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O. Henry critic Boris Ejxenbaum wrote that the O. Henry short story “gravitates toward maximal unexpectedness of a finale concentrating around itself all that has preceded.” This method is certainly evident in "After Twenty Years" as a policeman walks his beat and happens upon a man standing in an empty doorway.
In order to light his cigar, the man strikes a match, revealing a square-jawed face with a think scar on the eyebrow. He assures the policeman that he means no harm; he is simply waiting for an old friend whom he promised he would meet at 'Big Joe Brady's' restaurant after twenty years have passed. He and Jimmy Wells, his best "chum" agreed to meet no matter what the conditions might be or from what distance they had to come. When the policeman queries if the friend has heard from Jimmy, the man replies that he did for a while, but after he went West they lost contact with one another. However, Jimmy is the "truest, staunchest, old chap in the world. He'll never forget."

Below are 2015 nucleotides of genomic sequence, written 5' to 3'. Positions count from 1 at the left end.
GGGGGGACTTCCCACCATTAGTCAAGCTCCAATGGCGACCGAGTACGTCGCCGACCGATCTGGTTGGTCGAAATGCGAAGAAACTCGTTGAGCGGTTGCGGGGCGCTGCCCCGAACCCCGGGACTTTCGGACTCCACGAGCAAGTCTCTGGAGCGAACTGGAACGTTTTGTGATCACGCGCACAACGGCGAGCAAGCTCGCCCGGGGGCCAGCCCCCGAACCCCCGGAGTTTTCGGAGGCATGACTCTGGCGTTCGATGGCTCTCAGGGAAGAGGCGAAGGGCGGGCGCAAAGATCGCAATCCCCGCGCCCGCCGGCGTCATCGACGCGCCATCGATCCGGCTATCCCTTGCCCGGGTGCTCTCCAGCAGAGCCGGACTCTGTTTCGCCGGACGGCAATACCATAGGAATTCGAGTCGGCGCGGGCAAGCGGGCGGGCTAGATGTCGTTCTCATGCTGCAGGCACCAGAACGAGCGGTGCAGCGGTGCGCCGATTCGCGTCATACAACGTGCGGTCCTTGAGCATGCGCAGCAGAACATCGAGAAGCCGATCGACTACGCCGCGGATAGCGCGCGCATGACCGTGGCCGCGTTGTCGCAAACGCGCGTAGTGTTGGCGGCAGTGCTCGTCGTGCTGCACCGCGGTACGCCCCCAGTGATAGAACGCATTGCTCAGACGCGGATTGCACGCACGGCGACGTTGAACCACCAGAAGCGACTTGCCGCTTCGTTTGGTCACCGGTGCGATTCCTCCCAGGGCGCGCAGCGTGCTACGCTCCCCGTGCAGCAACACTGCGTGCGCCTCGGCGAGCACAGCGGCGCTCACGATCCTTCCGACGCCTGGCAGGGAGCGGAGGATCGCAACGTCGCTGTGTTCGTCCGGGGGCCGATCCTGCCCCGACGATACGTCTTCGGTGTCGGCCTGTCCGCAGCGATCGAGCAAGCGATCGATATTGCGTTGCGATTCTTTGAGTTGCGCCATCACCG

The man waiting looks at a diamond studded watch. "Three minutes to ten.....It was exactly ten o'clock when we parted." The policeman asks if he will "call time on him sharp." No, replies the waiting man. "I'll give him a half an hour at least. If Jimmy is alive on earth, he'll be here by that time." The policeman bids him goodbye.
After nearly twenty minutes a man with an overcoat collar turned up walks directly to the waiting man, asking "Is that you Bob?" And the waiting man returns, "Is that you Jimmy Wells?" Commiserating upon what a long time twenty years has been, the waiting man remarks that Jimmy is taller than he remembers. As they pass a drugstore on a corner brillant with electric lamps, Bob stops suddenly, realizing the man with him is not Jimmy Wells:
"Twenty years is a long time, but not long enough to change a man's nose from a roman to a pug."
"It sometimes changes a good man into a bad one," replies the tall man, who continues, "You've been under arrest for ten minutes 'Silky Bob.'"
Before the tall man escorts Silky Bob to the police station, he hands Bob a note from Patrolman Wells. In O. Henry's typical ironic reversal, this note informs Bob that he was there at the appointed time, but when he struck the match, Wells recognized the man wanted in Chicago. But, because he did not have the heart to arrest his old friend, he went to the police department and asked a plain clothesman to do the job.
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